The Wealth of the Rich Keeps Climbing

Oxfam

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Rising wage inequality: the wedge between productivity and worker’s wages

The New York Times’ Paul Krugman blog today cites the most recent report by Josh Bivens and Larry Mishel on the productivity-pay gap.  Understanding the Historic Divergence Between Productivity and a Typical Worker’s Pay: Why It Matters and Why It’s Real:

Income-InequalityWage stagnation experienced by the vast majority of American workers has emerged as a central issue in economic policy debates, with candidates and leaders of both parties noting its importance. This is a welcome development because it means that economic inequality has become a focus of attention and that policymakers are seeing the connection between wage stagnation and inequality. Put simply, wage stagnation is how the rise in inequality has damaged the vast majority of American workers.

The Economic Policy Institute’s earlier paper, Raising America’s Pay: Why It’s Our Central Economic Policy Challenge, presented a thorough analysis of income and wage trends, documented rising wage inequality, and provided strong evidence that wage stagnation is largely the result of policy choices that boosted the bargaining power of those with the most wealth and power (Bivens et al. 2014). As we argued, better policy choices, made with low- and moderate-wage earners in mind, can lead to more widespread wage growth and strengthen and expand the middle class.

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Wealth inequality is distorting how Americans think about the problem

monopolybOne of the right-wing talking points I see pop up with more frequency is the use of “liberal envy” of the wealthy elite Plutocrats who rule over us as the reason for issues like income and wealth inequality.

Liberals are just “envious” of the über-rich top one-percent and that is why they want to tax the rich more, so we are told.

This talking point only makes sense if one is a member of the privileged one percent. It’s a safe bet that most, if not all of you, are not.

Neil Irwin, who was a Washington Post columnist and the economics editor of its “Wonkblog” before moving over to The New York Times as a senior economic correspondent and writing for “The Upshot” column a year ago, recently wrote Why Americans Don’t Want to Soak the Rich:

With rising income inequality in the United States, you might expect more and more people to conclude that it’s time to soak the rich. Here’s a puzzle, though: Over the last several decades, close to the opposite has happened.

Since the 1970s, middle-class incomes have been stagnant in inflation-adjusted terms, while the wealthy have done very well; inequality of wealth and income has risen.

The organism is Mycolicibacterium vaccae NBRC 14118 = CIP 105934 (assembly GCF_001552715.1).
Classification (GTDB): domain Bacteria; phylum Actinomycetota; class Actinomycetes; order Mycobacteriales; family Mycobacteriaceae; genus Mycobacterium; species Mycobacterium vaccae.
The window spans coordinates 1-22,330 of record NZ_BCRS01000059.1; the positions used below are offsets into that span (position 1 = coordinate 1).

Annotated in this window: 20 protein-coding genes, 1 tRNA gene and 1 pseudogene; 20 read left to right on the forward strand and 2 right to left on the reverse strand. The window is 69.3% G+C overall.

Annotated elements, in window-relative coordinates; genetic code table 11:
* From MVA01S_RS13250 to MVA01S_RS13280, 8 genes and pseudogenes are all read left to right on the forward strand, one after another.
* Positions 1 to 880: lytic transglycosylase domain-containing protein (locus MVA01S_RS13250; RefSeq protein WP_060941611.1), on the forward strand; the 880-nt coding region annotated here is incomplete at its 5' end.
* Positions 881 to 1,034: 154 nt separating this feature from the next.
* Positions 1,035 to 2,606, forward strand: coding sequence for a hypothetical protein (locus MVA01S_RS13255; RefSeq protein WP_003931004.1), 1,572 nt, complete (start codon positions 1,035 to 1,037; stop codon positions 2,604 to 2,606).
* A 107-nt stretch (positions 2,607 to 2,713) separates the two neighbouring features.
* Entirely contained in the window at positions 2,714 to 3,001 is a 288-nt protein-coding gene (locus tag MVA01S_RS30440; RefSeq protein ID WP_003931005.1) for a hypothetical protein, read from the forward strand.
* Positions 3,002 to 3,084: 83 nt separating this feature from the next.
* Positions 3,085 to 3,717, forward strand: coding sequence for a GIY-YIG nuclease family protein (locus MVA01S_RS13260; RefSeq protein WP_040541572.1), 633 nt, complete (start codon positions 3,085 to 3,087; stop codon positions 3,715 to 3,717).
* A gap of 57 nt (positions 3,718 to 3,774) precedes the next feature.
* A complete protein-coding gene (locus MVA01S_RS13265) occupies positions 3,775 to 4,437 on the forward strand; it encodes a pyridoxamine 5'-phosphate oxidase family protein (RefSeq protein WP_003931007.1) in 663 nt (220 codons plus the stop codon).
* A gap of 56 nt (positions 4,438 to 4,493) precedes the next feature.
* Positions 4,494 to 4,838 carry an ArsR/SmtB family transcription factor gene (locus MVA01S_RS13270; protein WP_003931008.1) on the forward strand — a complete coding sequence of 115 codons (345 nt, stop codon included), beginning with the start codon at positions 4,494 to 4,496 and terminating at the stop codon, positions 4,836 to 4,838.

Over that same period, though, Americans’ views on whether the government should work to redistribute income — to tax the rich, for example, and funnel the proceeds to the poor and working class — have, depending on which survey answers you look at, either been little changed, or shifted toward greater skepticism about redistribution.

In other words, Americans’ desire to soak the rich has diminished even as the rich have more wealth available that could, theoretically, be soaked.

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President Obama to call on Congress to raise taxes on the wealthiest taxpayers and the largest financial firms

In his State of the Union Address on Tuesday night, President Obama Will Seek to Raise Taxes on Wealthy to Finance Cuts for Middle Class:

monopolybPresident Obama will use his State of the Union address to call on Congress to raise taxes and fees on the wealthiest taxpayers and the largest financial firms to finance an array of tax cuts for the middle class, pressing to reshape the tax code to help working families, administration officials said on Saturday.

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The president’s plan would raise $320 billion over the next decade, while adding new provisions cutting taxes by $175 billion over the same period. The revenue generated would also cover an initiative Mr. Obama announced this month, offering some students two years of tuition-free community college, which the White House has said would cost $60 billion over 10 years.

The centerpiece of the plan, described by administration officials on the condition of anonymity ahead of the president’s speech, would eliminate what Mr. Obama’s advisers call the “trust-fund loophole,” a provision governing inherited assets that shields hundreds of billions of dollars from taxation each year. The plan would also increase the top capital-gains tax rate, to 28 percent from 23.8 percent, for couples with incomes above $500,000 annually.

Those changes and a new fee on banks with assets over $50 billion would be used to finance a set of tax breaks for middle-income earners, including a $500 credit for families in which both spouses work; increased child care and education credits; and incentives to save for retirement.

Here is the White House Fact Sheet (.pdf) released on Saturday.